Like many before her, Abigail Carney ’15, in her piece “The duty of the top 1 percent,” falls into an intellectual trap. The existence of poverty is not a conclusive defense for liberalism. But too often, be it in a classroom or on the pages of the Yale Daily News, it is seen as such.

Yale’s left responds to calls for fiscal responsibility and defenses of capitalism with scattered anecdotes to support a narrative of a broken system. If only we conservatives “saw the real New Haven” or “went to rural Mississippi” we would see the (seemingly) undeniable truths that are the welfare state and moderated capitalism.

The entire column, full of important reminders for us Yalies to “realize that the impact we have on the world is just as important as our profit margins” and not to just “worry about six figures,” boils down to a single idea: Don’t be Gordon Gecko.

Great. Good people should care about others. Ayn Rand does not lay forth an acceptable moral philosophy. I’m all with you. But, seeing this thesis in the whole context of her piece, we can see the dangerous underlying presuppositions that guide Carney and her likeminded “Occupy” individuals.

First and foremost, Carney isn’t right in stating, “Occupy Wall Street does not yet have set goals.” There is a very important difference between goals and ideas about how to achieve them.

Let’s be clear: these are angry leftists seeking leftist goals. You will not find any disciple of Milton Friedman or F.A. Hayek in that crowd. Rather, they are people guided by what Carney calls “disgust for a system where anyone is allowed as much wealth and influence as the top 1 percent of Americans.”

Right there, though, clear objectives and values are implicit. A free-market system must be fundamentally changed, either through incredible regulation or just eradication. Furthermore, there is an objective number (exactly what number is beyond me) at which people have earned too much money. The interests of the top 1 percent are intrinsically different than the rest of ours; any concentration of power is inherently contrary to the majority’s wellbeing.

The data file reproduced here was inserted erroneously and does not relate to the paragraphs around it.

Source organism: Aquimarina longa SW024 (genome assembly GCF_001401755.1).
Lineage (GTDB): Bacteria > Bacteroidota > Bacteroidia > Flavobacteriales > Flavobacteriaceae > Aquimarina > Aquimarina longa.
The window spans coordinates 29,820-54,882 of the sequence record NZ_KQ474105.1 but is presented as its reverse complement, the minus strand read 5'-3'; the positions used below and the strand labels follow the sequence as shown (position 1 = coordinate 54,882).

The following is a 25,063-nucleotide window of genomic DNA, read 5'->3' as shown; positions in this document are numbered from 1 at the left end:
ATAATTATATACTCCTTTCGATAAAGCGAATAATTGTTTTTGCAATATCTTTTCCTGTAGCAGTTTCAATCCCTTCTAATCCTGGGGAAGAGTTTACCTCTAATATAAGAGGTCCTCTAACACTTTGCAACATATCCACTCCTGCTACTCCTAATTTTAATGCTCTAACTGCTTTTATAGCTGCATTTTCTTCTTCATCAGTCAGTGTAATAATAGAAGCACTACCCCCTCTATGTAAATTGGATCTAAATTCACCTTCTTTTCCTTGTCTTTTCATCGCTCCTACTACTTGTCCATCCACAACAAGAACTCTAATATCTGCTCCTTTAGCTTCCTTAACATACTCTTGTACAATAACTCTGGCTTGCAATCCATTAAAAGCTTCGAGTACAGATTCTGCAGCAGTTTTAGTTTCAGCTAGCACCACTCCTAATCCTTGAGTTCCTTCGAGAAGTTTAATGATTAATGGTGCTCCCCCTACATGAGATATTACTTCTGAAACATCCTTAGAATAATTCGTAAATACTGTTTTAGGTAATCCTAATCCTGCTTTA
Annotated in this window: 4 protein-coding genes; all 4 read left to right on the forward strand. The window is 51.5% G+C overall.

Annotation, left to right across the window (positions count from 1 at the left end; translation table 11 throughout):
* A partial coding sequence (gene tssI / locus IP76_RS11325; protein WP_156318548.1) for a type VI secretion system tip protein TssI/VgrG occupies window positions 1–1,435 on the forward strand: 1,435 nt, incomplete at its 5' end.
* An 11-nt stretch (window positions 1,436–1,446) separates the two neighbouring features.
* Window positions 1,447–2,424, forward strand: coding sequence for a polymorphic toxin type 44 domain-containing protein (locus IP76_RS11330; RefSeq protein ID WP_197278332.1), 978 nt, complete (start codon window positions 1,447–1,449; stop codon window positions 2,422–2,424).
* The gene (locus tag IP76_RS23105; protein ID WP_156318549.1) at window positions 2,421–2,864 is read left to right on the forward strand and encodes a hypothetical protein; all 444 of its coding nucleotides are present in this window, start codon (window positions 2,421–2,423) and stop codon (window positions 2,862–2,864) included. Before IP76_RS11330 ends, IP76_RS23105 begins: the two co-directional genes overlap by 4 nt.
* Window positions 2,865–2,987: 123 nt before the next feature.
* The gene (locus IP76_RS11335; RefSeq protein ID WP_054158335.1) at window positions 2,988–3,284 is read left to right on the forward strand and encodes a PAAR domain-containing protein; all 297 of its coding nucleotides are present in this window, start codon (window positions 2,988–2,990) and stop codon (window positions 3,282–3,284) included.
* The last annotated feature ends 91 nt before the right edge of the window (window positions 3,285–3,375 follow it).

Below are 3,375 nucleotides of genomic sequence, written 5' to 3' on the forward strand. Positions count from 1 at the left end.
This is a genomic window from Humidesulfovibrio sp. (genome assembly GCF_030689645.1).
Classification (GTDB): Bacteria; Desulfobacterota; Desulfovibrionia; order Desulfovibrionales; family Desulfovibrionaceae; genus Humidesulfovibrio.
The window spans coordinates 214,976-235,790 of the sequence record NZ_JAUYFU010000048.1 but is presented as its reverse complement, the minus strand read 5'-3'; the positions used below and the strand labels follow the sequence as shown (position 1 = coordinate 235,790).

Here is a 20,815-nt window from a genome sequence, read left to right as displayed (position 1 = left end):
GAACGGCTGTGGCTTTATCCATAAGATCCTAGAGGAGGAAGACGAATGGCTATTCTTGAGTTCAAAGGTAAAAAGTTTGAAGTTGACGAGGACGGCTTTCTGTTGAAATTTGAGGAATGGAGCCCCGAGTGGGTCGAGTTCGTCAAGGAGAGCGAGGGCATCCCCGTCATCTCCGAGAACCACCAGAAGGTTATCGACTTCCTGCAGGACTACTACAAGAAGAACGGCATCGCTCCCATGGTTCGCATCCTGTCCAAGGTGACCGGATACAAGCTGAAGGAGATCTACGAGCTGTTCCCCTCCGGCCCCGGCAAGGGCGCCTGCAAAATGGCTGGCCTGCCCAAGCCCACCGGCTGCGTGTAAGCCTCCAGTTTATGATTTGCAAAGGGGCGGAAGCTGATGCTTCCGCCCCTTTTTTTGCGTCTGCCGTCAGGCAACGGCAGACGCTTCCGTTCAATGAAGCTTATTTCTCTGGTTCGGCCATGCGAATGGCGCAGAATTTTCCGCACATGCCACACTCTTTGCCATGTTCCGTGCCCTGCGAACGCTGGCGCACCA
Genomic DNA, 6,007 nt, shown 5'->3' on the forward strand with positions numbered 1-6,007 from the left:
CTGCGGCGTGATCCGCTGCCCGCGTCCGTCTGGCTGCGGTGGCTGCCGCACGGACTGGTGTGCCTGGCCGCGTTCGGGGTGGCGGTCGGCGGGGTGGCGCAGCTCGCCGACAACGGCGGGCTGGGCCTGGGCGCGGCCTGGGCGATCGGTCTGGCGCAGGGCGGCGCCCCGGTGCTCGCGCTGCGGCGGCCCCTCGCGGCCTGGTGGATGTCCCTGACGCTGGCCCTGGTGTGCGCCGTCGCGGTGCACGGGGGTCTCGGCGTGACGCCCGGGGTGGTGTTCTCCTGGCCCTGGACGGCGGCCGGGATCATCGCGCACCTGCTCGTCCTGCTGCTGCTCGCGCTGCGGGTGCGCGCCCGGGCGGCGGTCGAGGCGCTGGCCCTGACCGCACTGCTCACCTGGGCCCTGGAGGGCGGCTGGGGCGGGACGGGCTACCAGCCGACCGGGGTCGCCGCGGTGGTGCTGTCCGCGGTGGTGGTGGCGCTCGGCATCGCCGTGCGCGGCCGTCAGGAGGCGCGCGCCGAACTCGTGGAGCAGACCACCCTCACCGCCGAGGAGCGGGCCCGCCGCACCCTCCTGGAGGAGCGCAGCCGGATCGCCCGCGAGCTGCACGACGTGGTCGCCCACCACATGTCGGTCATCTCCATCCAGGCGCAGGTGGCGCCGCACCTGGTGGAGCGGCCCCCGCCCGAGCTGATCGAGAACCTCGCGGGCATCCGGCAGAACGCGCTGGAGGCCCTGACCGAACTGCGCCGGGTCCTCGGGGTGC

Let’s not be so naïve — as Carney urges us to be — to see these movements as discontent, yet rational and responsible, Americans just hoping for better dialogue and cautious reform. Harrison Schultz, a protest organizer, would shudder at such a moderate assertion: “This is revolution, not reform.”

But despite lofty goals, there’s a horrific lack of specificity in the Occupy protests. But don’t take my word for it — take Schultz’s: “As far as the specifics, we don’t know yet.”

It’s important to note that this decision to avoid any concrete propositions is not the product of some careful Burkean temperance, a commitment to slow and mediated change. Instead, this is just the innate abstractness and obscurity intrinsic to the mandate of “social justice.” Change has no definitive merits for this movement besides the fact that it’s apparently a good in itself.

The gut impulses and obscure social metrics that guide Occupy Wall Street are symptomatic of a larger problematic intellectual movement. Amid these call for “fairness,” “justice” and “equality,” people forget the simple fact that words have meaning.

The illusory grounding for these terms becomes readily apparent when their advocates are pushed for specifics. Schultz is at least honest about his shortsightedness. Calls for “discussion” and “dialogue” by people like Carney and our president are specious forays back into a perpetuated cerebral arena.

But this move somewhat makes sense. Such a worldview can only exist exclusively in the realm of ideas, where human nature is a construct, not a constant, where social arrangements are as mutable as our desire to change them is and where good intentions are the sole requisite for “good” results. In this fanciful reality, passion trumps rationality.

We do not need to be reminded condescendingly that people are suffering in this country, as if we are not aware of stark realities, nor should their plight serve as the shoulders for the self-righteous to stand on.

The good intentions encapsulated in Carney’s tone (the same good intentions that have arguably institutionalized the poverty she bewails) are overshadowed by her imprudence. Success is nothing to be ashamed of. It comes with no inborn guilt.

The moral onus to love thy neighbor, country and fellow man is a universal one mandated by God, not “social justice.” Let’s not have it co-opted by unbathed, partially clothed 20-somethings in a park claiming to fight for the “99 percent” of us.

Harry Graver is a sophomore in Davenport College. Contact him at